alan shore wrote:

>>>Plus, ask them why do they want to measure a 
>>>programmers productivity anyway.
>>Wouldn't that be so they can see if they're getting their money's worth?  
>Reply - based on what? What are they using for a 
>measuring stick? Is this the old Catch-22.?

Hi Alan!  Sorry I wasn't clear (talk about productivity...)  It seems to me
a very legitimate question: "Say, we pay you $1 000 000 a year (wishful
thinking!) and we'd like to know if you are more productive than the fellow
next to you whom we pay half that."

Imagine two programmers, paid the same amount.  One responds to emails all
day and one grinds away at end user requests.  Isn't one more productive?
Shouldn't we be able to measure that somehow?  Fixing a hard number is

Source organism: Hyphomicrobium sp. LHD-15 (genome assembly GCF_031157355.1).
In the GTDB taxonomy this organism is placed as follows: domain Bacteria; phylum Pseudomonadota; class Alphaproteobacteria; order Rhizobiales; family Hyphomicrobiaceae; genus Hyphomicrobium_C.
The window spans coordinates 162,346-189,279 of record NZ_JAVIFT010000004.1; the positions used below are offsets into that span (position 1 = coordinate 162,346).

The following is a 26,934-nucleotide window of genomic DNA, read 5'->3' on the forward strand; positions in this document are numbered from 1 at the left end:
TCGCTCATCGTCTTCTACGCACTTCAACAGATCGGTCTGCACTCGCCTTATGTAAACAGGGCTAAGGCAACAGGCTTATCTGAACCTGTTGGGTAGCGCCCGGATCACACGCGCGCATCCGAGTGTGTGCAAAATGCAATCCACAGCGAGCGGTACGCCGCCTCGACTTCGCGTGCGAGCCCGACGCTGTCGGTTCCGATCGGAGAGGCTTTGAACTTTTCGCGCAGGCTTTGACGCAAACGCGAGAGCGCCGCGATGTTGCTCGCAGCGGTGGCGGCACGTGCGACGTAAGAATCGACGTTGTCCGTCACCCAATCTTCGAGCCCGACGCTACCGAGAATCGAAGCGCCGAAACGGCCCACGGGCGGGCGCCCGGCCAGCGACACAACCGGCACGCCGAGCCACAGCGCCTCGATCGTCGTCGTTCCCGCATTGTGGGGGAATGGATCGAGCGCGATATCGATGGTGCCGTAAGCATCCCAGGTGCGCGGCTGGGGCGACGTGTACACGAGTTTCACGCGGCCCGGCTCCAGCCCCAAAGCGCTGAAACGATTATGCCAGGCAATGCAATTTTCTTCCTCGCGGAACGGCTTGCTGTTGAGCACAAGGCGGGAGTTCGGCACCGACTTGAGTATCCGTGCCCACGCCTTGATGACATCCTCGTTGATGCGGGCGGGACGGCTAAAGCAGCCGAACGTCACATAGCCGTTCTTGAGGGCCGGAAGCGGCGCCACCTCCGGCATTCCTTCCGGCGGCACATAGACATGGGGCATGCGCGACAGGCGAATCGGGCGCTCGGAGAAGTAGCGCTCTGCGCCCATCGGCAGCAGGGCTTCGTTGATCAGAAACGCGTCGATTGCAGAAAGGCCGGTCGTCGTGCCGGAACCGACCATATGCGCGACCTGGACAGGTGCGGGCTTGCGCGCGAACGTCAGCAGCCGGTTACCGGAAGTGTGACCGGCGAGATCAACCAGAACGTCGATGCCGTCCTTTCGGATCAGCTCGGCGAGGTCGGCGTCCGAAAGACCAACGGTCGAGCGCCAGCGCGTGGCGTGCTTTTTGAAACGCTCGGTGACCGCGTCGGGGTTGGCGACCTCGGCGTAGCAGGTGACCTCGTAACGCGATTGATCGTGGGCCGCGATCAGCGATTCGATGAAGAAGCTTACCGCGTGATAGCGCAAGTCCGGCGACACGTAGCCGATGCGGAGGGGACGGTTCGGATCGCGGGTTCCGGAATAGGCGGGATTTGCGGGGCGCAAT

difficult to do; perhaps close management is the best answer.  If I fail to
do my assigned projects in the expected time, my manager should give me a
black mark.  In that case, the number of black marks is my measure of
productivity, I guess.

Here, there are a few people vehemently resistant to the very idea of
metrics of any kind.  These tend to dislike RPG IV and prefer S/36 RPG.
Have you seen the same?

Buck Calabro
Aptis; Albany, NY
"Nothing is so firmly believed as
 that which we least know" -- Michel Montaigne
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